Wear of Advanced Materials

  • ID: 2182851
  • Book
  • 216 Pages
  • John Wiley and Sons Ltd
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Recent advances into the wear of advanced materials

In general, wear is currently defined as the progressive loss of material from the operating surface of a body occurring as a result of relative motion at the surface . It is related to surface interactions and more specifically to the form of contact due to relative motion. Wear is rarely catastrophic but does reduce the operating efficiency of machine components and structures.  At this time of economic crisis, this is a very important field of study because of the huge impact the wear of materials has on the economy.

The purpose of this book is to present a collection of examples illustrating the state of the art and research developments into the wear of advanced materials in several applications.

It can be used as a research book for a final undergraduate engineering course (for example into materials, mechanics, etc.) or as the focus of the effect of wear on advanced materials at a postgraduate level. It can also serve as a useful reference for academics, biomaterials researchers, mechanical and materials engineers, and professionals in related spheres working with tribology and advanced materials.
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Preface xi

Chapter 1. Carbon Fabric–reinforced Polymer Composites and Parameters Controlling Tribological Performance 1
Jayashree BIJWE and Mohit SHARMA

1.1. Introduction to polymeric tribo–composites 3

1.2. Carbon fibers as reinforcement 6

1.3. Carbon fabric–reinforced composites 12

1.4. Tribo–performance of CFRCs: influential parameters 15

1.5. Concluding remarks 46

1.6. Bibliography 50

A1.1. Appendix I: Various techniques for developing CFRCs by compression molding 54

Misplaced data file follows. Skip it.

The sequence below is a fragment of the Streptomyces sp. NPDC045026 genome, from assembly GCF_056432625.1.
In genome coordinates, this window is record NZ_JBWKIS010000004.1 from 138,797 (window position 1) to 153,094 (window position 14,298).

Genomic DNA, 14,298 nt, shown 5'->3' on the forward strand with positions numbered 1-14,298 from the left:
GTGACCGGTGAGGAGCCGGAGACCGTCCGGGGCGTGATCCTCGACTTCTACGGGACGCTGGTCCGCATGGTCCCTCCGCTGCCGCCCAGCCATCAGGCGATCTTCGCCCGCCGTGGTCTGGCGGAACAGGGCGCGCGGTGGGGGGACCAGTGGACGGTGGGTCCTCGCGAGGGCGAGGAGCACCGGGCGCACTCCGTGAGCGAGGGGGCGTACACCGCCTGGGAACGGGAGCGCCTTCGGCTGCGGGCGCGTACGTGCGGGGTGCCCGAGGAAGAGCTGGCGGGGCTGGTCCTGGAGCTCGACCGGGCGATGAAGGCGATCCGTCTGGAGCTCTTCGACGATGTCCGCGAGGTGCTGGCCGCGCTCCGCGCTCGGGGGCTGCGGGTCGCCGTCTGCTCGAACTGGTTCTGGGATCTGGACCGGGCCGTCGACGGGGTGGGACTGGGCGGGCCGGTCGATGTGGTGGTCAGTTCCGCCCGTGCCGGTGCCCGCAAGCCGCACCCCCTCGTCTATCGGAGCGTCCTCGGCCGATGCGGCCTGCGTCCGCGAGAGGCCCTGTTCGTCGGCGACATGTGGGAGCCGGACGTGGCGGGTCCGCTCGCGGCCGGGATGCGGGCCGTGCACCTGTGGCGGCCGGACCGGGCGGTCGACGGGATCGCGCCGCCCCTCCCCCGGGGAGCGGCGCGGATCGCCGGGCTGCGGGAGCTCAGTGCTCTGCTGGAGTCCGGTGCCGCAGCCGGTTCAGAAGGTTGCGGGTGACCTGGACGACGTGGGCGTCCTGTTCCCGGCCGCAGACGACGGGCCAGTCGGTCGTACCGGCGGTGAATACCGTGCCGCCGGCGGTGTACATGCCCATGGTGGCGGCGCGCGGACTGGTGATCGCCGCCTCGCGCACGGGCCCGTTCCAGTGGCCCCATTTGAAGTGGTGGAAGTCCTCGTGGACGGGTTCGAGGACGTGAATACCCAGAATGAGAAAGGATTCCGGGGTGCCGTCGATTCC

A2. Appendix II: Characterization methods for CFRCs 57

Chapter 2. Adhesive Wear Characteristics of Natural Fiber–reinforced Composites 61
Belal F. YOUSIF

2.1. Introduction 62

2.2. Preparation of polyester composites 67

2.3. Specifications of the fibers and composites 70

2.4. Tribo–experimental details 76

2.5. Summary 93

2.6. Bibliography 94

Chapter 3. Resistance to Cavitation Erosion: Material Selection 99
Jinjun LU, Zhen LI, Xue GONG, Jiesheng HAN and Junhu MENG

3.1. Cavitation erosion of materials a brief review 99

3.2. Measuring the wear resistance of a material to cavitation erosionby using a vibratory cavitation erosion apparatus 101

3.3. Material selection 108

3.4. Conclusion 115

3.5. Acknowledgement 116

3.6. Bibliography 116

Chapter 4. Cavitation of Biofuel Applied in the Injection Nozzles of Diesel Engines 119
Hengzhou WO, Xianguo HU, Hu WANG and Yufu XU

4.1. Introduction 120

4.2. General understanding of cavitation erosion 122

4.3. Hydraulic characteristics of cavitation flow 131

4.4. Influence of fuel property on cavitation 139

4.5. Cavitation erosion of biofuel in the diesel injection nozzle 146

4.6. Conclusion 155

4.7. Acknowledgments 156

4.8. Bibliography 157

Chapter 5. Wear and Corrosion Damage of Medical–grade Metals and Alloys 163
Jae–Joong RYU and Pranav SHROTRIYA

5.1. Introduction 164

5.2. Clinical studies and mechanistic investigation into implant failure 173

5.3. Residual stress development by rough surface contact 184

5.4. Conclusion 192

5.5. Bibliography 193

List of Authors 197

Index 201

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J. Paulo Davim
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